Phuket Town, especially the Old Town fails to disappoint and ticks all the right boxes for me. I’ve lived in Phuket for many years and toured around Thailand, however, for one reason or another I’ve never explored Phuket Town. Whilst on my travels I found a tour guide book that is filled with all manner of trips to suit various timescales and budgets.
With this new book in hand, I seized the moment, picked up my cameras, and went on a mission. I parked the car in the Wat Mongkhon Temple (really convenient parking here, especially for the night market every Sunday) on Dibuk Road and retrieved my printed-out Google Map of Phuket. Here I had previously plotted some interesting stops based on what the guide advised.
“The town is surrounded in Sino-Portuguese architecture and I just love it”.James Alexander – Farangbowl Magazine.
Phuket Town is notably different from any other part of the Island. In town, we are given the feeling of stepping back in time and entering into a colonial metropolis with a menagerie of shops, restaurants, and local fare. You also can help but notice that the town is surrounded in Sino-Portuguese architecture and I just love it.
Thai Hua School – Dibuk Road
First up was the Thai Hua Alumni Association and school on Dibuk Road. A splendid example of Sino-Portuguese architecture. I met with a member of staff who informed me that many years ago this was a hospital. Now, however, it is an active school with students.
Dibuk Restaurant – Dibuk Road
This restaurant is a fine example of 100year old architecture. Now famed for its menu of fine French and Thai cuisine, it still retains its character, with soft-lit interior, rustic walls, and period furniture. I dined here recently and was overwhelmed by its charm.
The Blue Elephant Restaurant and Cooking School – Krabi Road
This building was the former governor’s mansion. An extremely impressive private residence with several acres of land to include a very British-style well kept lawn. It is now a fine dining restaurant, palatial bar, and cooking school. The grounds are surrounded by wrought iron gates, typical of the era.
Chinpracha House – Krabi Road
A nineteenth-century house that sits next door to the Blue Elephant, Chinpracha House is now a live museum meaning that the owners still live in the house. Due to its heritage and immaculately maintained grounds and architecture Chinpracha has been featured in several Hollywood movies including Oliver Stones 1993 Vietnam war drama “Heaven and Earth”. I met with a lovely lady called Lek who is a 5th generation of owner. Lek informed me that the kitchen in the house is a 100years old and still used by the family today.
Thai Hua Museum – Krabi Road
Now a museum, this building was once used as a schoolhouse. The museum pays respects by remembering all the cultures that have made the town and Phuket what it is today. Some of the history dates back to the tin mining era when immigrant Chinese and Malaysians flocked to the Island in their droves. We see mention of the vehicles that were imported from Penang and then modified in Thailand with wood frames to accommodate more people and goods, the Chinese stringed Puppets used in shows for entertainment, and the Chinese calligraphy masters that created all the signage used throughout the town.
Chin Inn Café and Restaurant – Thalang Road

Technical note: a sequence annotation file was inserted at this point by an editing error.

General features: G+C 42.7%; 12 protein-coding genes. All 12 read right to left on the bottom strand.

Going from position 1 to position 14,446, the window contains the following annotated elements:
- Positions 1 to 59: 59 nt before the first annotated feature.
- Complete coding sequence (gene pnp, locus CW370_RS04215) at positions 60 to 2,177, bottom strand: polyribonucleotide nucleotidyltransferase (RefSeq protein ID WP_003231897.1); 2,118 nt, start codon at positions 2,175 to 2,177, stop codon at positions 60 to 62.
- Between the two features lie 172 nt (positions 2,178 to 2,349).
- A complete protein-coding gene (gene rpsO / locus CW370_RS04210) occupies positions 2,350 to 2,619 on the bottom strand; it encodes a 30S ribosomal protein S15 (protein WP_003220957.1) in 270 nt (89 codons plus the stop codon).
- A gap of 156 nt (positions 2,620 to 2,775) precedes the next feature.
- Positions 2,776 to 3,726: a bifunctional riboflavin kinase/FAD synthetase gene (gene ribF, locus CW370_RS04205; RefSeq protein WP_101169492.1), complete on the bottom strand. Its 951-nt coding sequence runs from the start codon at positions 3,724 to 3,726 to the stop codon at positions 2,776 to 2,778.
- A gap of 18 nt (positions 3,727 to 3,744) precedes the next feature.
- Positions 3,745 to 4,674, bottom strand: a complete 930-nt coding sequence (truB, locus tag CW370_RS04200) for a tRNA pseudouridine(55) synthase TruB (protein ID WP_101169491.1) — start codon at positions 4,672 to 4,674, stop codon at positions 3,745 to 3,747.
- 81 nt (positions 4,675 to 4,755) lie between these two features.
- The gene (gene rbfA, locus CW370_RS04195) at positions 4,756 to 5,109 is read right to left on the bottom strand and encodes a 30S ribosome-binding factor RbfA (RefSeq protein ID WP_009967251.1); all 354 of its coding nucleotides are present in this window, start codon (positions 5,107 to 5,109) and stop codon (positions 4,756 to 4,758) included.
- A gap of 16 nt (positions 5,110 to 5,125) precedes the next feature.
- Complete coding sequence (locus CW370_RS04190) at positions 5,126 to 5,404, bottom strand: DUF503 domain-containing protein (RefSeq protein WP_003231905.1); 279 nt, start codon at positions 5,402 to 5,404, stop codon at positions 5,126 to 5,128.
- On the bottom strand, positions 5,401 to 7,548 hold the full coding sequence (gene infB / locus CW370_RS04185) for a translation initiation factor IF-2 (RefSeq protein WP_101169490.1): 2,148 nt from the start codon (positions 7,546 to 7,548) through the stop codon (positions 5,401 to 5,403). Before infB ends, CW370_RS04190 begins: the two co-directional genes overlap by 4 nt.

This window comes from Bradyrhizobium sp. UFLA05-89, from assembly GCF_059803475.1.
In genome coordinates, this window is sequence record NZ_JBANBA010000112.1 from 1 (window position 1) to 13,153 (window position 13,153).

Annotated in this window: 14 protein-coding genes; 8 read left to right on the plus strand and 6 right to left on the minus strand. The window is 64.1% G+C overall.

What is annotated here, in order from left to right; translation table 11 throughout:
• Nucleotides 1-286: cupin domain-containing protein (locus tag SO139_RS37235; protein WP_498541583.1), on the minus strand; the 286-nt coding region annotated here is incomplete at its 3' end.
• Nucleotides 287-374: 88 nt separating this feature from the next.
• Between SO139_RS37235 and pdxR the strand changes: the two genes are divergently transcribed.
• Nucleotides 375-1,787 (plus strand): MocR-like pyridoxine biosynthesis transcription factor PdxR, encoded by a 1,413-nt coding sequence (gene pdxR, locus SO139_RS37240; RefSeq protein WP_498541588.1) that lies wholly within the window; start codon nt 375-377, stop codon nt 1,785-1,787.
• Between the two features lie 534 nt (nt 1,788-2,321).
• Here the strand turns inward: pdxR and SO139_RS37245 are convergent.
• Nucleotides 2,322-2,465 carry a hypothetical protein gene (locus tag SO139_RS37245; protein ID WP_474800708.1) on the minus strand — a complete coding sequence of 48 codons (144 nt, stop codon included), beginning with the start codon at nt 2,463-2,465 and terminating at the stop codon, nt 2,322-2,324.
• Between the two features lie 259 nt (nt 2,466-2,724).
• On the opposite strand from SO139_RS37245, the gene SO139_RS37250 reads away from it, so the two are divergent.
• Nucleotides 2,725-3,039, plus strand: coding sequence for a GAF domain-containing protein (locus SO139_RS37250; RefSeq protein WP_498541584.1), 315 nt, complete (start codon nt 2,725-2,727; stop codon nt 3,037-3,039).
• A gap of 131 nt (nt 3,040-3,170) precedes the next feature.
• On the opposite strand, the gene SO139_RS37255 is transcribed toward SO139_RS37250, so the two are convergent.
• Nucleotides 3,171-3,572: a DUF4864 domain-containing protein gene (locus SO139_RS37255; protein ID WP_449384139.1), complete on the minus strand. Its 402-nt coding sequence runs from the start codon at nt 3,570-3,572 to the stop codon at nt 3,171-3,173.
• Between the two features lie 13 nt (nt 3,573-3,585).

This Sino-Portuguese restaurant/antique store boasts a collection of ancient Chinese architecture and artifacts. Inside we can see Chinese lanterns and elaborate tiled floors. The restaurant extends out into the building’s backyard. We arrived in the afternoon so, unfortunately, the restaurant had closed and the front of the store was being used as a shop front selling goods.
Kasikorn Bank – Phan-Gna Road
One of my favorite, and possibly most well-known buildings in Phuket Town (in my opinion) is the huge white Kasikorn Bank building that sits on Phan-Gna road literally in the heart of Phuket Town. It is quintessentially all this things Sino-Portuguese and displays many of the 10 signature architectural legacies left behind by the Sino-Portuguese style. Namely, Romanesque arched colonnades (porticoes), Inner courtyards (air wells), Exterior windows with Romanesque arches and shutters, Double doors and double shutters, Terracotta tiled roofs, Tiled floors in ornate patterns, Victorian ornamentation, Chinese signage, Ornamental wrought iron gates, and finally, the Eaves decorated with ceramics shards.
The Memory at On On Hotel – Phan-Gna Road
The final building, (another favorite of mine and equally as famous as the Kasikorn Bank) is the Memory at On On Hotel on Phan-Gna Road. This is allegedly Phuket’s first hotel. Guests might recognize it from Danny Boyle’s iconic film ‘The Beach’ starring Leonardo di Caprio. This is an incredible building that exudes the era and characters it strives to uphold. I’ve stayed here before when I spent an evening in Phuket Town. I felt like I literally went back in time for the night. It was wonderful.
Phuket Town is beautiful, mysterious, quirky, intriguing, and steeped in history. I challenge you to find a more interesting part of Phuket.
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Thai Hua School
Google Maps: https://goo.gl/maps/bBMcV2VD8c49UyhK7
Google Maps: https://goo.gl/maps/CvqAorAfX1hg3tMC9
The Blue Elephant Restaurant, bar, and cooking school
Google Maps: https://goo.gl/maps/bvADd4kESV14UkDS8
Google Maps: https://goo.gl/maps/f9629g4LF1gjviPM6
Thai Hua Museum
Google Maps: https://goo.gl/maps/pBRAtPKtQ7pCiXqZ8
China Inn Café Restaurant
Google Maps: https://goo.gl/maps/wvgKmaneoQP4tN7Z9
The Memory at On On Hotel
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